The renowned Lewis Fry Richardson Medal is awarded to Jürgen Kurths

04/09/2013 - Jürgen Kurths is awarded the Lewis Fry Richardson Medal of the European Geosciences Union (EGU) that honours outstanding achievements in nonlinear geosciences. The renowned prize will be given to him this week at the EGU General Assembly in Vienna that brings together more than 10.000 scientists from all disciplines from earth to space sciences. Kurths is head of the research domain "Transdisciplinary Concepts and Methods" at the Potsdam Institute for Climate Impact Research, and Professor at Humboldt University of Berlin.
The renowned Lewis Fry Richardson Medal is awarded to Jürgen Kurths

Jürgen Kurths is awarded the renowned Lewis Fry Richardson Medal. Photo: Karkow/PIK

The European Geosciences Union honours Kurths as an “exceptional scientist” for his development of "important new methods in nonlinear time series analysis". Kurths’ ideas and methods “have opened new branches of theoretical research, and have triggered key applications in the Earth sciences and sustainability,” the EGU states. His studies of complex networks, recurrence and synchronization "have helped elucidate the relationships between major climate processes", such as the Indian monsoon and El Niño activities, or between abrupt changes of the climate in the last five million years and the development of hominids.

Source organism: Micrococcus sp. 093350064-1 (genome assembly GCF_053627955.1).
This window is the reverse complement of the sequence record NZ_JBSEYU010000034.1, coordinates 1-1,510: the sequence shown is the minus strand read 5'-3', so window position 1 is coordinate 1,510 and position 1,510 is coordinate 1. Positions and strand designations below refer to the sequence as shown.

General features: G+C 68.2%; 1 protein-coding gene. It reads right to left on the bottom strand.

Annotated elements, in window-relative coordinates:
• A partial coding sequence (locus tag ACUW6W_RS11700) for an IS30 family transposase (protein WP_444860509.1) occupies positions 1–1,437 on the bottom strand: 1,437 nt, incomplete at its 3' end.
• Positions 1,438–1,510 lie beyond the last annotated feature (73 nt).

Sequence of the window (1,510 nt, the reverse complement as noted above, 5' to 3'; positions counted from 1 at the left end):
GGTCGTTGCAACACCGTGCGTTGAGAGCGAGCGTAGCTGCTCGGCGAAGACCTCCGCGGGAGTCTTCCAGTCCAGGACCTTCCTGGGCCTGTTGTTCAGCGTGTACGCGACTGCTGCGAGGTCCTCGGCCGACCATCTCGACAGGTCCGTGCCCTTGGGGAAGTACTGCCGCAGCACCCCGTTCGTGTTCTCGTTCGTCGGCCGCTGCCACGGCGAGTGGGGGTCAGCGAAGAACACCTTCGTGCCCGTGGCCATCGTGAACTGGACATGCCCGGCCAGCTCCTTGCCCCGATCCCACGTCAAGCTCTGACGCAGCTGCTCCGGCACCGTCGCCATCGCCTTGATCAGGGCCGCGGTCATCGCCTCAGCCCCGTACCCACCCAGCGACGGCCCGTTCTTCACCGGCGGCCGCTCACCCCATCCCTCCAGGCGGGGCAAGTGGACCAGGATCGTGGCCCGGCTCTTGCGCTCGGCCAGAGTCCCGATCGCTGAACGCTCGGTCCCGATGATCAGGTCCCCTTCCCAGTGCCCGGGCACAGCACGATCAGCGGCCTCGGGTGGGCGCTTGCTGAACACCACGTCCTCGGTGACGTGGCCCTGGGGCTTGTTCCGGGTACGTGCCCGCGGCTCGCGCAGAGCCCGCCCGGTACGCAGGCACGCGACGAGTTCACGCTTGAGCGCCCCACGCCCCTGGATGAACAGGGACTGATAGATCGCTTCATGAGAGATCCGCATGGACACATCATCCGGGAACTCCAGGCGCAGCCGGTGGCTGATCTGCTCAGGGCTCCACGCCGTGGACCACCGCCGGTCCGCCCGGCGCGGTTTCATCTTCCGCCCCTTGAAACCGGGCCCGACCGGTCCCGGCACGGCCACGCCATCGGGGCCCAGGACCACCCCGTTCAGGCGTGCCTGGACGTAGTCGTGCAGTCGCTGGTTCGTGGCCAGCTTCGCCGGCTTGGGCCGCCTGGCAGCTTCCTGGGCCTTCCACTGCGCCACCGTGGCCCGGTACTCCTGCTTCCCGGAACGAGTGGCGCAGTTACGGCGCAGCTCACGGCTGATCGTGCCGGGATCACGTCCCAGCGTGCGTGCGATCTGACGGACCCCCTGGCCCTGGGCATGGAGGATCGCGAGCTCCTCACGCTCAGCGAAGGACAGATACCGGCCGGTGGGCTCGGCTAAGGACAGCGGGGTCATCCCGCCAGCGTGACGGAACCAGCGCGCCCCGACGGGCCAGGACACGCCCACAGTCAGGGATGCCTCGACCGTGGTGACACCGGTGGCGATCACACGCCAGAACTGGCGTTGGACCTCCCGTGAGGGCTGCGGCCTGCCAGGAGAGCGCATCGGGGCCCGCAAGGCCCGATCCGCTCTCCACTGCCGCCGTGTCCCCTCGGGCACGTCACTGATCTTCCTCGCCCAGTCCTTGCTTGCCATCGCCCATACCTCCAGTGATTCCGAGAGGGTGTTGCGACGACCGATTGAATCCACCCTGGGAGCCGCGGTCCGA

Kurths earned particular acknowledgement for his “large network of scientific collaborators” and the “noteworthy contributions to nonlinear dynamics and the geosciences” of his PhD students and postdocs. “Their personal and professional development and their subsequent success have much to do with Kurths’ positive, supportive, generous and nurturing personality,” the EGU states.

“I feel very honoured and I am deeply touched to receive this remarkable award, which I share with outstanding scientists like Benoît Mandelbrot,” Kurths says. Mandelbrot was one of the leading mathematicians of our century and is widely known for his work on fractals. “This distinction strengthens and encourages me to continue exploring our new pathways with great determination, and to keep on working on one of the great challenges of our time: to research the impacts of climate change on our lives by using complex systems science.”

The European Geosciences Union awards the Lewis Fry Richardson Medal since 1998. The award is named after the British meteorologist and peace researcher Lewis Fry Richardson who pioneered numeric methods of weather forecasting and first models of disarmament.

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